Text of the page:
Kevan Thakrar v Secretary of State for Justice

by Fighting for Justice

Miscarriages of JusticeUK (MOJUK) News Service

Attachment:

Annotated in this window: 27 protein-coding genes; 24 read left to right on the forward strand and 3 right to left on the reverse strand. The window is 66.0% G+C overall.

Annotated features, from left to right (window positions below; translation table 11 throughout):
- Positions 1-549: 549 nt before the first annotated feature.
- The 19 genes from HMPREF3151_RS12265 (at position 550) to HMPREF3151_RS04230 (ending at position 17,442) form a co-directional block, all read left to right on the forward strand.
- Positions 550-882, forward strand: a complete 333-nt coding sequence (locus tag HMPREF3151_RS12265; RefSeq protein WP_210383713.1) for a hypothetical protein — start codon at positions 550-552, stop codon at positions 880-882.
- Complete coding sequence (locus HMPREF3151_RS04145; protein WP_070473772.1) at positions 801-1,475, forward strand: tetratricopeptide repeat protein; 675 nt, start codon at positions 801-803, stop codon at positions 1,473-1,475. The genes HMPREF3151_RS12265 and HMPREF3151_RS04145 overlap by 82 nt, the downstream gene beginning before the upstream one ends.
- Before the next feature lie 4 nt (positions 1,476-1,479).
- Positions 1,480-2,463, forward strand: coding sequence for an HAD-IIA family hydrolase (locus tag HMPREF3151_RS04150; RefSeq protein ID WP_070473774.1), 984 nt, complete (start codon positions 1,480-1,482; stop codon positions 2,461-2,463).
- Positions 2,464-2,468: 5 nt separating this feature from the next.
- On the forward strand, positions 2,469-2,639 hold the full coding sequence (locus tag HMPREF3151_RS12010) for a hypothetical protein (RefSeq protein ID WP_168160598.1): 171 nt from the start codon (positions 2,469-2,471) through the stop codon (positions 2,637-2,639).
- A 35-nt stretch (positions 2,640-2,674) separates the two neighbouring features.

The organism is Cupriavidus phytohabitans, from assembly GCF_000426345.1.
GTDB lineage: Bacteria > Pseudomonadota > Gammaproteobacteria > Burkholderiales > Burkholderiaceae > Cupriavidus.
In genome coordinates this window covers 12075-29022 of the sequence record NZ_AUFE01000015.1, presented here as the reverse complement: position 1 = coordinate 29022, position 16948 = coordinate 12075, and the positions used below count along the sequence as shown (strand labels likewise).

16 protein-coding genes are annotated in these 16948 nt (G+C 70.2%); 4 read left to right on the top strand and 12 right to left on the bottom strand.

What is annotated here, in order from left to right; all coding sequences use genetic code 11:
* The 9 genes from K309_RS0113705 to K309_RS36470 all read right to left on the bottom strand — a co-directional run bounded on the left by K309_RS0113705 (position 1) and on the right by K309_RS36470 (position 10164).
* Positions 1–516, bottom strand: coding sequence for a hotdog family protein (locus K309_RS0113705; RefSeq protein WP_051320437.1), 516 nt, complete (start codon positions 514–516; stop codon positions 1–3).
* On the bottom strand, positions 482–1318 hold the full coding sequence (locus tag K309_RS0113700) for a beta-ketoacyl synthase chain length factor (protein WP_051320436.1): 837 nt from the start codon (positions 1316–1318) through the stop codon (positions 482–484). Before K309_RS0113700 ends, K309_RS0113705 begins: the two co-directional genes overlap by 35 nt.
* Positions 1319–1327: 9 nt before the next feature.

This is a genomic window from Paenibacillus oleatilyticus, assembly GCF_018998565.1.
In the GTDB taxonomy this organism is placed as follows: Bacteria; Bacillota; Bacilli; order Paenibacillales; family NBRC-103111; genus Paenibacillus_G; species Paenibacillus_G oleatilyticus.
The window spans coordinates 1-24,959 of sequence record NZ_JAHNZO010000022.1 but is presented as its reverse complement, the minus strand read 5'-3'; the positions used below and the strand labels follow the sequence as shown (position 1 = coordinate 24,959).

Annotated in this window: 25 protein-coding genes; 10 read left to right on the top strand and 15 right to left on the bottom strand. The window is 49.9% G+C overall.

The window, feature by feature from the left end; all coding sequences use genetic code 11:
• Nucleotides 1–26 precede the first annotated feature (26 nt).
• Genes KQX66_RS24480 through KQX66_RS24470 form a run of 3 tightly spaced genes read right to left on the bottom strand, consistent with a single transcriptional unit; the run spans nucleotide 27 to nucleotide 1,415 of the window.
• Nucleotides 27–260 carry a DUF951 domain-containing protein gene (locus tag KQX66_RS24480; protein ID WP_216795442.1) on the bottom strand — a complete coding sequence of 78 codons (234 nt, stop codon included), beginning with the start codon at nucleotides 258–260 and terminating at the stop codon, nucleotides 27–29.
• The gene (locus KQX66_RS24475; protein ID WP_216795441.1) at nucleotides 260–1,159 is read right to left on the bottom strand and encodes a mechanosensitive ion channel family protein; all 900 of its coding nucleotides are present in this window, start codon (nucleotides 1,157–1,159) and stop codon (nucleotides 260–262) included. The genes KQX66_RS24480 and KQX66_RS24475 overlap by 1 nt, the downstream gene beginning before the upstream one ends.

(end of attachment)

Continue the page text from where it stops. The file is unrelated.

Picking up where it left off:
Kevan Thakrar v Secretary of State for Justice